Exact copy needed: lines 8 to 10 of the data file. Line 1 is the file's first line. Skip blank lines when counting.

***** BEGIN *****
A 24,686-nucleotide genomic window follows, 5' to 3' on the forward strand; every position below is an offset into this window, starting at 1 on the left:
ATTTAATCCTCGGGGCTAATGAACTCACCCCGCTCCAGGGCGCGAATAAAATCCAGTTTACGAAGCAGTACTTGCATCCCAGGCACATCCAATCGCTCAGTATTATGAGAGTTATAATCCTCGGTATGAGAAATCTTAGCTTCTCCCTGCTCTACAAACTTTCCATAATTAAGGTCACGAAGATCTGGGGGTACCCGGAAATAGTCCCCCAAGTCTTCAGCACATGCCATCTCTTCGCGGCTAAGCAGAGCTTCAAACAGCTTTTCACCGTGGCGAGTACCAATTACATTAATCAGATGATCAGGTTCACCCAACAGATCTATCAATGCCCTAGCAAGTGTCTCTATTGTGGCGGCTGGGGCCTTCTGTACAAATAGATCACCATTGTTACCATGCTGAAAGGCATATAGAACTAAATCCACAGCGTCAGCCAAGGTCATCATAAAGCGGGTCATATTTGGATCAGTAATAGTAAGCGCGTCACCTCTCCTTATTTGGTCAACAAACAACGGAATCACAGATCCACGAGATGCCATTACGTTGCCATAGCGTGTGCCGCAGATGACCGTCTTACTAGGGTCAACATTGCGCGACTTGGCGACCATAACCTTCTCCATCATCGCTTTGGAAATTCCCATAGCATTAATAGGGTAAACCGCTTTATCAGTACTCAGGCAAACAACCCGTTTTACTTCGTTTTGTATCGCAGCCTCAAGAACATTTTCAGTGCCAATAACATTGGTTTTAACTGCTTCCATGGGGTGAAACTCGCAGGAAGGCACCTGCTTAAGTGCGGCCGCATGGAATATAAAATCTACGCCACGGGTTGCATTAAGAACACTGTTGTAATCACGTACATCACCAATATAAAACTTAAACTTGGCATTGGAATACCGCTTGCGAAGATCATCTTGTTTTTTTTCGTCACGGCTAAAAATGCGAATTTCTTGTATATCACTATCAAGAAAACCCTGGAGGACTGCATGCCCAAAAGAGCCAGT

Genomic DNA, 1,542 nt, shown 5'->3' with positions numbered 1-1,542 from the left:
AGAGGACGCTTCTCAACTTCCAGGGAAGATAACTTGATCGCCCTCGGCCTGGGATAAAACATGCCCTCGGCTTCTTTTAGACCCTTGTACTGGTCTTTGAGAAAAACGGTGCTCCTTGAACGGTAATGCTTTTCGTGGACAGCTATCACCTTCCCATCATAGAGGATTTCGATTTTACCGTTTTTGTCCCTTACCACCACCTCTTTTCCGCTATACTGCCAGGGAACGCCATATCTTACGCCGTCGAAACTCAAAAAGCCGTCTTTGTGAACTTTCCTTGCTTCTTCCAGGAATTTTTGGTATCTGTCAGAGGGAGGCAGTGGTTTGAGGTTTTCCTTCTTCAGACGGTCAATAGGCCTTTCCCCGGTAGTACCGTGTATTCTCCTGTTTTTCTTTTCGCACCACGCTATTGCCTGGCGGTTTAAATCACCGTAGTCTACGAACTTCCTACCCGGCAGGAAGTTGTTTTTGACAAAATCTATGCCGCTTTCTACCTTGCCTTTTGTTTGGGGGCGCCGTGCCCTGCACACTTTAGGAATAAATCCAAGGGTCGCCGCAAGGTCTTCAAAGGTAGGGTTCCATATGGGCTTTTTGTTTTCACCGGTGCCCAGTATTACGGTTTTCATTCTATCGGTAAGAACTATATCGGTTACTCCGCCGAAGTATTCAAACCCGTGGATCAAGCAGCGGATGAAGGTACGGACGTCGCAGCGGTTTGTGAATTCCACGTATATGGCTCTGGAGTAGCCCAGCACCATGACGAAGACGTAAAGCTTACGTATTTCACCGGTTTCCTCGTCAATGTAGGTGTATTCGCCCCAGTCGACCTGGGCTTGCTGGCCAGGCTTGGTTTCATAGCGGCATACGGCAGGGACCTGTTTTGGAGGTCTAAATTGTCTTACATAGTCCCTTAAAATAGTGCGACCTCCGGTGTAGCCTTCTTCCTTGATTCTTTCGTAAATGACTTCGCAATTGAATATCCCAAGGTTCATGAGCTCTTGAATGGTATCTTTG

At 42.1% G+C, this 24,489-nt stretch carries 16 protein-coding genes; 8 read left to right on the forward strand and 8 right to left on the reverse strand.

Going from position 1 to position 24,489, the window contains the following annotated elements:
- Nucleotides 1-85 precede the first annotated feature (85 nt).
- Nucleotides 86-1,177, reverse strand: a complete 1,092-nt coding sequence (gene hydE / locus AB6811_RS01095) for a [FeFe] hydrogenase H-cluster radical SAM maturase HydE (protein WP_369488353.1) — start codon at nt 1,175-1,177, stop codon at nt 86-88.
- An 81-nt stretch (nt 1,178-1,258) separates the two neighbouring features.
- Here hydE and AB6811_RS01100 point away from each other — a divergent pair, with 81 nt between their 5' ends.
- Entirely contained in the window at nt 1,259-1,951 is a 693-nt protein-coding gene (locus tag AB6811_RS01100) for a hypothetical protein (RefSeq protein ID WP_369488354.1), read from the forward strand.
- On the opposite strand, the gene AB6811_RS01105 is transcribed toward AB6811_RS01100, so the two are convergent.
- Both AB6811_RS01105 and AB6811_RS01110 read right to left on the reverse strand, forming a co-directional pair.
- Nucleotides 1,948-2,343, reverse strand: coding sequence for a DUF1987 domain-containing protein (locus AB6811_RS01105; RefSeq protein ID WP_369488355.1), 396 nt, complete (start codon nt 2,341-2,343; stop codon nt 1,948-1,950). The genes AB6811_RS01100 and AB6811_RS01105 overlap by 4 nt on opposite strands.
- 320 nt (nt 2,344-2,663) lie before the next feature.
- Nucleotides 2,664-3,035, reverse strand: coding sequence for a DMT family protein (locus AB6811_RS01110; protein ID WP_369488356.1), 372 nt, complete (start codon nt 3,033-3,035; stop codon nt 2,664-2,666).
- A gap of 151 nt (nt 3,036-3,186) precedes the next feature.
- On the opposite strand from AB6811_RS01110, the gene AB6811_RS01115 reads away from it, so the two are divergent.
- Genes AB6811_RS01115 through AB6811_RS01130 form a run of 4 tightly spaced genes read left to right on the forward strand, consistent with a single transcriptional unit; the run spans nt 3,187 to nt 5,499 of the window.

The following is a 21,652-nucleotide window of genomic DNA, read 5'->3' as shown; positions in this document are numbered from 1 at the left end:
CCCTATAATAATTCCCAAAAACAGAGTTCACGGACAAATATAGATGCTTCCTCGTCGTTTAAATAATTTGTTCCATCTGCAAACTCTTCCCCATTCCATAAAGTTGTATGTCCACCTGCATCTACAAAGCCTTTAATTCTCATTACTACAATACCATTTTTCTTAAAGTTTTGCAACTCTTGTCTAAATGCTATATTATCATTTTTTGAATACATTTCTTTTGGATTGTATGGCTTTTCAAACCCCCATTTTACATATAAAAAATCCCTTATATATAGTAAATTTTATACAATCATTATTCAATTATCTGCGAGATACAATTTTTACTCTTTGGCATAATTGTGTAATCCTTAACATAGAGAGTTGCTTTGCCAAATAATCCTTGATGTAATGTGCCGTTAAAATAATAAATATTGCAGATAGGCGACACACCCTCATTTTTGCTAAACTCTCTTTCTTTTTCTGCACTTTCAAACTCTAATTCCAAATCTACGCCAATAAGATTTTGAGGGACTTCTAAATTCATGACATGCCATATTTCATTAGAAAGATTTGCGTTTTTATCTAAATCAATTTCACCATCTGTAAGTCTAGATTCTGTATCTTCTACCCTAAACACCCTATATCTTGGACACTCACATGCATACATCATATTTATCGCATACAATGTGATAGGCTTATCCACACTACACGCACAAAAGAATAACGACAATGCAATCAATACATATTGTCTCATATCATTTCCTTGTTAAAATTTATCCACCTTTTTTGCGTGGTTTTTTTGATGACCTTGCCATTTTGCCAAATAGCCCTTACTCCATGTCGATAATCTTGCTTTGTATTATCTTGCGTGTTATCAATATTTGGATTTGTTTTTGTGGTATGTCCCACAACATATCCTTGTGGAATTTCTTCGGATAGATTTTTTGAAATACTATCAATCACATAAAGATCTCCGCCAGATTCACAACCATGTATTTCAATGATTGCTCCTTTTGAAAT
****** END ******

- Nucleotides 86-1,177, reverse strand: a complete 1,092-nt coding sequence (gene hydE / locus AB6811_RS01095) for a [FeFe] hydrogenase H-cluster radical SAM maturase HydE (protein WP_369488353.1) — start codon at nt 1,175-1,177, stop codon at nt 86-88.
- An 81-nt stretch (nt 1,178-1,258) separates the two neighbouring features.
- Here hydE and AB6811_RS01100 point away from each other — a divergent pair, with 81 nt between their 5' ends.